WEP and WPA are very suspectible to attack. WPA uses SSID as salt, but that means you can easily create rainbow tables for a given SSID. They are also vulnerable to dictionary attacks / weak passphrases. If you can capture an authentication session, you can crack the network.

    There are code out there to brute-force WPA2-PSK, also code for NVIDIA graphics cards, so 100 times faster than current Intel CPU's.

    Switch to something secure. WPA2 enterprise mode is way better.

    Thursday, July 01, 2010 8:42 AM
  • This is just a cop-out.

    I have users with their own PCs on our wireless network - they can access the Administrator account (as it is their own PC...) and therefore the Wireless Network Key - in Windows 7 - which was never available to them before in previous operating system versions.

    We, as network administrators must be given a way of turning this "feature" off.

    Excuses as to why WPA keys are vulnerable anyway just does not cut it.

    Wednesday, December 22, 2010 12:08 AM
  • Same issue/problem here and I can't agree with you more that is a cop-out.

    Why don't we have a checkbox or method that allows a user to see their local or domain password?  or even other users' passwords (if you are Admin) just in case they forget them?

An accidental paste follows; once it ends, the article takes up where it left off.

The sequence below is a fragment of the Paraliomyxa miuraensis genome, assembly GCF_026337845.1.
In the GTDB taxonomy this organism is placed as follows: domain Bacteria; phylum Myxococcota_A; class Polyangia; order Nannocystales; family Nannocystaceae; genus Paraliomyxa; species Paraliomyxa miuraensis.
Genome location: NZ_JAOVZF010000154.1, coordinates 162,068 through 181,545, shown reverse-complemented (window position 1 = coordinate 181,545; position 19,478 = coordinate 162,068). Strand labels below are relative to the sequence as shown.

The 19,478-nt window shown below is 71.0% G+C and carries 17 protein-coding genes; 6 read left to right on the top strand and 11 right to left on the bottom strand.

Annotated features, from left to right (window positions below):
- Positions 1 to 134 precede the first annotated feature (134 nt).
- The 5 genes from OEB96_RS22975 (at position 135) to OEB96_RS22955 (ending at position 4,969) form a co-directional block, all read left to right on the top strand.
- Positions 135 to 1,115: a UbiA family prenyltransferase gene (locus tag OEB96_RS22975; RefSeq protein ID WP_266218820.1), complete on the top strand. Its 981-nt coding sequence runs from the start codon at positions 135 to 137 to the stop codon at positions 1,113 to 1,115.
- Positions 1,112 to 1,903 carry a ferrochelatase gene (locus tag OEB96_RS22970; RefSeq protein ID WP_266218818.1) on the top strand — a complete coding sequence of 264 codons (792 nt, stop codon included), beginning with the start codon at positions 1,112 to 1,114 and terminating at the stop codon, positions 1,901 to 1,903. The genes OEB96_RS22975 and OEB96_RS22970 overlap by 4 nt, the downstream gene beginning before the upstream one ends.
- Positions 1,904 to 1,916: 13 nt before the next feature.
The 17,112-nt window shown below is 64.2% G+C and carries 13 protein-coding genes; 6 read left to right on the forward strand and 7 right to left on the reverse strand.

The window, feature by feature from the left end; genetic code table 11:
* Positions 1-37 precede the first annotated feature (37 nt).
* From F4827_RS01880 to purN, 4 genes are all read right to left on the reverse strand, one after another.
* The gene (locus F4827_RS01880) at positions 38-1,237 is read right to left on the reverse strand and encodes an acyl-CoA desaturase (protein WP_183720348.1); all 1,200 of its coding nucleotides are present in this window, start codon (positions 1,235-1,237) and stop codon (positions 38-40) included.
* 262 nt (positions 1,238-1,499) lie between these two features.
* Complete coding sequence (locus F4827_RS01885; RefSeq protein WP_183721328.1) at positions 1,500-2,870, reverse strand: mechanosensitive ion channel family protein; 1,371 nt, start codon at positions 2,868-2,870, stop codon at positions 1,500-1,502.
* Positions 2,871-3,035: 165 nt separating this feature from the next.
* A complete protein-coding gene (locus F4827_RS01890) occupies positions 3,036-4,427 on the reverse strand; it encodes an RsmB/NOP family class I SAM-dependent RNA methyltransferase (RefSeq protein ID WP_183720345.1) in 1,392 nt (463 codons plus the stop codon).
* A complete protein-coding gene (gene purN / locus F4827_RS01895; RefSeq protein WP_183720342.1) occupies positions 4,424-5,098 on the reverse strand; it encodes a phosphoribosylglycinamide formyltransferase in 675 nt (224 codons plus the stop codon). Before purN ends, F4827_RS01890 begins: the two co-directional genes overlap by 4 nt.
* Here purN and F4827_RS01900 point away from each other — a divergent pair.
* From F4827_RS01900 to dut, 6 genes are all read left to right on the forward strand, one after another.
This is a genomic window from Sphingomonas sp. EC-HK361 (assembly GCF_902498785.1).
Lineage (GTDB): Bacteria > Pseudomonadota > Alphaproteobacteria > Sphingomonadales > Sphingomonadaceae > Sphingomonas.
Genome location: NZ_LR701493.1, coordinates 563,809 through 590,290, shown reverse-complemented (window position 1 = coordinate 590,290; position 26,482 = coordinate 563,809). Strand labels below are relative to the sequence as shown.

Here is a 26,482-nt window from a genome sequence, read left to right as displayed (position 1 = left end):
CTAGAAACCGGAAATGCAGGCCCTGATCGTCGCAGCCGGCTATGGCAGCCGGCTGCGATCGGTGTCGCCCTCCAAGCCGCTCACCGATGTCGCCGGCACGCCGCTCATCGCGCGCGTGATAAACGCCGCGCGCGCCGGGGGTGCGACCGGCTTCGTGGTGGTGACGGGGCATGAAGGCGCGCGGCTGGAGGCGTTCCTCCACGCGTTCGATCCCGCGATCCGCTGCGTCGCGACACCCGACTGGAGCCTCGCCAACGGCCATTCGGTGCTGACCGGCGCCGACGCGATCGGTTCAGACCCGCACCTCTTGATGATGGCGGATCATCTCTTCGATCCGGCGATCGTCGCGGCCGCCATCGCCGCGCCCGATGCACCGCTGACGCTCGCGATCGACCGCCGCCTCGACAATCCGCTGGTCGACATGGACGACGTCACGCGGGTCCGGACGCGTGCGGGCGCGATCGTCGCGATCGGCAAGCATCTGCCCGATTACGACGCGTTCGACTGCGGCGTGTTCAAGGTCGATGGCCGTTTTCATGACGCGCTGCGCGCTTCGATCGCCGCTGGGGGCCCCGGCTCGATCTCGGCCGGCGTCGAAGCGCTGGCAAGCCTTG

We use WPA2 PSK with a complex 31 character passkey.  Creating rainbow tables or brute forcing a pass phrase like that is not possible at this time as far as we know.

    I think this is a very poor "design decision" in the first place but it is even worse that there is no way, even with a GPO, to disable it.  Yes it could be disabled if we do not make our users local Admins but I don't have a year to figure out how to make the multitude of applications that we run at our organization with user privileges.

    This issue is so critical to us that it has totally halted our Windows 7 deployment.

    I found this link for Windows7 feedback http://mymfe.microsoft.com/Windows%207/Feedback.aspx?formID=195   and posted my concerns there.

    I also sent an email to secure@microsoft.com

    If there is a better way to let MS know about this egregious security breach please post.

    TekMason

    Tuesday, January 25, 2011 2:55 AM
  • I got a reply in response to my email to secure@microsoft.com this morning.  They are hiding behind the "design feature" argument as well.

    Thank you for your message.  This is a by design feature of the Windows 7 operating system and is not something we consider to be a vulnerability.  If this is a significant issue my best recommendation is to upgrade to an enterprise level wireless solution.

    I responded back with:

    Because of the Windows7 "design feature" our passkey has been revealed and we have all kinds of rogue devices connecting to our wireless network.